Erdoğan calls Saudis' explanations of Khashoggi murder 'childish'

Activists protesting the killing of Saudi journalist Jamal Khashoggi hold a candlelight vigil outside Saudi Arabia's consulate in Istanbul, Thursday, Oct. 25, 2018. (AP photo)

As the mystery over the Khashoggi case continues, Turkey has continued to increase its pressure on Saudi Arabia saying the latter's statements on the issue are far from satisfying

Saudi Arabia's explanations regarding the killing of missing journalist Jamal Khashoggi are "childish," President Recep Tayyip Erdoğan said on Friday, continuing his pressure on Riyadh by asking once again: "Where is the body?"

Addressing the initial statements from Saudi authorities on the matter that claimed Khashoggi left the consulate alive, Erdoğan said, "These were funny [remarks]."

"These childish statements are not going hand in hand with the seriousness of the state," Erdoğan emphasized in Ankara, addressing a group of ruling Justice and Development Party (AK Party) provincial heads.

Khashoggi, a columnist for The Washington Post, has been missing since entering the Saudi Consulate in Istanbul to obtain documents related to marriage on Oct. 2. The journalist is believed to have been murdered in the consulate.

Since the beginning of the crisis almost a month ago, the Saudis have changed their statements more than once. First, they claimed that Khashoggi was still alive and had already left the consulate. Then, they accepted that he was killed but said that it was as a result of a "fistfight." The latest statement came on Thursday when Saudi Arabia's chief prosecutor said the suspects in the murder of Khashoggi acted intentionally."It is obvious that he [Khashoggi] was killed but where, you have to show the body," Erdoğan said, in a harsher tone than usual.

'Saudi Arabia has identified the killer'

The killer has already been identified by Saudi Arabia from among the 18 arrested by Saudi officials last Friday, added the president. He said he spoke with Crown Prince Mohammed bin Salman. "I also told the crown prince. I said, 'You know how to make people talk. Whatever happened between these 18 people, this dodgy business is among them. If you are determined to lift suspicion, then the key point of our cooperation is these 18 people.'"

The kingdom has detained 18 people and dismissed five senior government officials as part of the investigation. The crown prince, who has cast himself as a reformer, said the killers would be brought to justice.

He also asked the kingdom to hand over those arrested to Turkey in order to be tried in the country, where the incident occurred.

"If you cannot judge them, then send these people to us. We will subject them to a trial in court," Erdoğan said, implying that the judiciary process can take place in Turkey. "Information has come from the Turkish side indicating that the suspects in the Khashoggi case embarked on their act with premeditated intentions," prosecutor Saudi bin Abdullah added in a statement, carried by the Saudi state news agency SPA.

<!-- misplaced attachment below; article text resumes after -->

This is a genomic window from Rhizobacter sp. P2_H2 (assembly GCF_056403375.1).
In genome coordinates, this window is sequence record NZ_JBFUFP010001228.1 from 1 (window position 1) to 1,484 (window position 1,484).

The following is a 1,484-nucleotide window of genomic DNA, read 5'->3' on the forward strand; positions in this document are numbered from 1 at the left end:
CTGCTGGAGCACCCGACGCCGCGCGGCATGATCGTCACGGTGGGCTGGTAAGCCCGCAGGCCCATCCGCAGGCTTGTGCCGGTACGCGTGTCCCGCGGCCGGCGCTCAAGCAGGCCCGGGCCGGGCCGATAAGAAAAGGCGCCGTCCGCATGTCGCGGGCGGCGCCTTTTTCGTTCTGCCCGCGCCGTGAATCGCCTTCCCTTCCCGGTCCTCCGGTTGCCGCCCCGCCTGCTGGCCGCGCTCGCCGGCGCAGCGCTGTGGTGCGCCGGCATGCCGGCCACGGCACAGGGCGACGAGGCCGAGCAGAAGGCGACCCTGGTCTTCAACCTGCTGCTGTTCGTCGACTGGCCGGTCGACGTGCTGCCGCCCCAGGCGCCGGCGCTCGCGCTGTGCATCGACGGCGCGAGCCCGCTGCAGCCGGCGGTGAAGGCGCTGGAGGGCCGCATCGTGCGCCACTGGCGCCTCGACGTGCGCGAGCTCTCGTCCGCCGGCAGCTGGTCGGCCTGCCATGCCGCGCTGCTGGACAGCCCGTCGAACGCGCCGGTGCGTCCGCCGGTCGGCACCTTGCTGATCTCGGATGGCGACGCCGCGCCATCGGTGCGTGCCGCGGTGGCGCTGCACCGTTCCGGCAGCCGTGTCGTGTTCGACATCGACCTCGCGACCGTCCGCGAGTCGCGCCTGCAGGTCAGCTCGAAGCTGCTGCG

"The public prosecution continues its investigations with the accused in light of what it has received and the results of its inquiry," he added without giving further details. Stating that Turkey continues to share information and documents regarding the case of the slain journalist, Erdoğan said there was no rush as there were plenty more where those came from.

Saudi prosecutor scheduled to visit Turkey on Sunday

Erdoğan also said that Saudi Arabia will send a chief prosecutor to Turkey on Sunday to meet his counterpart in Istanbul.

Turkish authorities have been dealing with the case closely since day one, doing what it takes to reveal the truth, including pressuring Saudi Arabia through diplomatic channels. The last diplomatic attempt came on Friday, when Foreign Minister Mevlüt Çavuşoğlu talked with his Saudi counterpart Adil el-Cubeyr regarding the issue. However, no details were given on the phone call. President Erdoğan also held talks with Canadian Prime Minister Justin Trudeau on Friday over the case, and shared information with him on the issue.

A highly detailed investigation on the case is also being conducted. As a part of this investigation, the Saudi Consulate where the crime is believed to have occurred is also under heightened scrutiny amid near-daily revelations about the case. A van left the consulate on Friday morning after consular staff moved three suitcases and a black plastic bag to the vehicle, according to an Anadolu Agency (AA) reporter on the scene outside the consulate.

The suitcases and plastic bag were moved to a van with black tinted windows from another vehicle, while a man from inside the consulate carrying a coiled white cable also got in the van. The contents of the suitcases and plastic bag were unknown, as was the identity of the man.

Meanwhile, Khashoggi's son left Saudi Arabia on Thursday after the kingdom revoked a travel ban, allowing him to travel to the United States.

State Department spokesman Robert Palladino said Washington welcomes the decision to let Salah Khashoggi and his family leave Saudi Arabia. His U.S. destination is currently unknown, but his late father lived in the Washington area.

Palladino said on Thursday that U.S. Secretary of State Mike Pompeo had discussed Jamal Khashoggi's son during his recent visit to Riyadh and "made it clear" to Saudi leaders that Washington wanted him free to leave the kingdom.

"We are pleased that he is now able to do so," Palladino said. Saudi media showed Khashoggi's son meeting Tuesday with the crown prince, who reportedly expressed his condolences.

Palladino also said Pompeo attended a briefing on the former Washington Post writer's death with CIA Director Gina Haspel, following her return from Turkey. The White House did not release any details of their meeting.

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